Today we’d like to introduce you to Kate Marshall.
Kate, please share your story with us. How did you get to where you are today?
The choices that change everything for us are hard to see in the moment, but looking back at my life thus far, I can see my most important turning points. Most of the time I feel like I’m wading through the grass in darkness; even at this moment, I’m not sure where my steps are taking me, but I have my eyes open in case I get a hint of a promising path.
My first big turning point was when I left the Mormon church at 20 years old; I consider everything before that my childhood, which was blissful and filled with love. I was born into a wonderful family, seven of ten kids. By the time I was a senior at Utah State I had spent a few years questioning the religion of my parents, and finally made the decision it would no longer be part of my identity. I ventured out to discover my own philosophy about life.
I spent years in sales and entrepreneurship, honing my skills communicating ideas, listening, and managing teams before I decided to finally answer my calling as an artist. My last corporate job was in 2014, where I talked addicts into going to rehab. I received my next turning point at that time through a dream. Long story short, Nicole Kidman shot me in the neck and I died. You know, she didn’t like me so I had to go… it all made sense in my dream. When she killed me, though, it felt so real. I experienced utter blackness for a while and during that time, I panicked more than I ever have in real life because I had regret: I hadn’t done anything I was really proud of yet. That was a real feeling.
I realized if I didn’t pursue my calling as a storyteller I would have major life regrets. So I quit my job and made plans to drive around the nation with my friend, Camila Alvarado, to create profiles about extraordinary community leaders who have dedicated their lives to serving and empowering others. This series became “The Radiant Project,” and that road eventually led me to Los Angeles.
My last and most recent turning point came when I agreed to go on a date with Aaron Freese, an incredible man, and filmmaker, who I fell in love with and have since co-founded a production company, Shadowfax Films, with. We profile, amplify, and spread the big ideas of visionaries, artists, and movement leaders. Our mission is to explore complexities, mythologize individuals and organizations, cultivate empathy, and connect the world through film.
I am currently in the process of following another calling to build energizing and supportive community for working artists in Los Angeles. If you are an artist in LA struggling because you feel alone, like you’re gonna burst out of your skin, you’re financially or creatively challenged, or if you simply want to connect deeply, please reach out to me. We come together to thrive mentally, financially, and artistically. I have found there are too few spaces for this in this city (considering how many incredible artists live here), and my mission is to give artists what they need to do their essential work.
Has it been a smooth road?
My biggest struggle has always been with myself and my own mentality. For whatever reason, I have a tendency to hold myself back for fear of being too big, too much, too loud, incurring fighting words, driving others away, not being liked, or being rejected by people. I still hear these voices sometimes, though I have come a long way, thanks to lots of therapy and an incredibly loving community. I think many women (and some men) deal with the same thing, and I do see a shift occurring. I hope I can honor those who have done so much work before me and allow myself to mess up in front of others, stand for what I believe in, be loud, and as successful as I can in my mission.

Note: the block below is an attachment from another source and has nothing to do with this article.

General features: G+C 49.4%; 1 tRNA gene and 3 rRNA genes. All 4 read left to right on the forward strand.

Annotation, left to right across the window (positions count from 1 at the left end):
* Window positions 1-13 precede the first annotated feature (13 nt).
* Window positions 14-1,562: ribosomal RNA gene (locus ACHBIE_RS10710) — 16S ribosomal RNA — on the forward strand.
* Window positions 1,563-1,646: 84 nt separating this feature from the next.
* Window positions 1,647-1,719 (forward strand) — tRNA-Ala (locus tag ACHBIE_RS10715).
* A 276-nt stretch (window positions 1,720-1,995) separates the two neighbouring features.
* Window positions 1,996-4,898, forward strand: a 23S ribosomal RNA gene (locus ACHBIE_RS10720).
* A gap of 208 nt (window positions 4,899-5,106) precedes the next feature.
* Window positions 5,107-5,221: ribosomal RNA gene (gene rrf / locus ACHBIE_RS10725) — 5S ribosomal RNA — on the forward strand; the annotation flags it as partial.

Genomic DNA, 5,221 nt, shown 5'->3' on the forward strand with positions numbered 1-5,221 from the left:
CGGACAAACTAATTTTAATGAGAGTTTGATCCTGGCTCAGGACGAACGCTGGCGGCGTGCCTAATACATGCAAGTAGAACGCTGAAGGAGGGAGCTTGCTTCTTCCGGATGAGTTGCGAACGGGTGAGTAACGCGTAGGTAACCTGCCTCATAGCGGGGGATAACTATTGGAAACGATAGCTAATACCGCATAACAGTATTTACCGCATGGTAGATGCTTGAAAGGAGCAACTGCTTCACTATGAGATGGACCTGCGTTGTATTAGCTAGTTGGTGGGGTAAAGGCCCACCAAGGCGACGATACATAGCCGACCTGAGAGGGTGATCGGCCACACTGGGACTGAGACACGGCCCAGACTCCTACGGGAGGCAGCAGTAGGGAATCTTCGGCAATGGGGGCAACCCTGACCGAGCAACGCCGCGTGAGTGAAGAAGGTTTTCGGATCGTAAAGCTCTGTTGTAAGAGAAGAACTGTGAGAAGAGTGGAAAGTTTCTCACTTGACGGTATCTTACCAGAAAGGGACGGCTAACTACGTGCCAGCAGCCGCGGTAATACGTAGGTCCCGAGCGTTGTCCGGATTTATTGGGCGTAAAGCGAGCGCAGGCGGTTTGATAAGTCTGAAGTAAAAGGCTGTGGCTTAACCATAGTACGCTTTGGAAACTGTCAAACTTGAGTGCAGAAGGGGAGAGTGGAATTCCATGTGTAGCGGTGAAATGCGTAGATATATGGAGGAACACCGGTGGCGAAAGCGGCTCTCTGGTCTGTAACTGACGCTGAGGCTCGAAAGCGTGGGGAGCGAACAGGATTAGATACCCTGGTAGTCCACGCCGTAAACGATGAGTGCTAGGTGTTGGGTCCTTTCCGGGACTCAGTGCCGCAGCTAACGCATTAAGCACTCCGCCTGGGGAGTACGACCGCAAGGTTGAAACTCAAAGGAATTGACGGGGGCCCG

So let’s switch gears a bit and go into the Shadowfax Films story. Tell us more about the business.
Everything we create at Shadowfax Films is infused with love, and I think that’s the main thing that sets us apart from other people in our industry. We pour our hearts into every project, from pre-production to post-production and we think of everything we create as a work of art, whether it’s a one minute Instagram video or a full documentary. Our team’s unique sensibilities for combining imagery, music, and words make for incredibly magical film journeys.
Our company motto is “Mythologize, Immortalize, Humanize.” We specialize in documentary, guerrilla-style shooting in natural light with minimal crews; though, we also love fully planned out/scripted shoots with full teams. We are proud to say we only work with clients and individuals we are aligned with philosophically because we know the power of film and want to make sure to use that power for what we believe is right.
How do you think the industry will change over the next decade?
Right now, we are in the midst of a pandemic that is spreading across the world, and it’s hard to see where this global crisis is going to lead us as a city and as artists. I think it’s absolutely going to change everything, but I know it can be a positive shift. I’d like to be part of creating a world that values and protects artists commensurate to the color, life, truth, laughter, humanity, and healing they bring to everyone’s lives. We need to create structure that provides the funding, the healing, the space, and opportunities needed for those with the unique voice, skill, and commitment to create art for a living.
- Website: www.shadowfaxfilms.com
- Phone: 8016570474
- Email: firstname.lastname@example.org
- Instagram: @katarshall, @shadowfaxfilms
- Facebook: @katarshall
- Twitter: @katarshall
Bob Turton Photography (main image), Caroline White Photography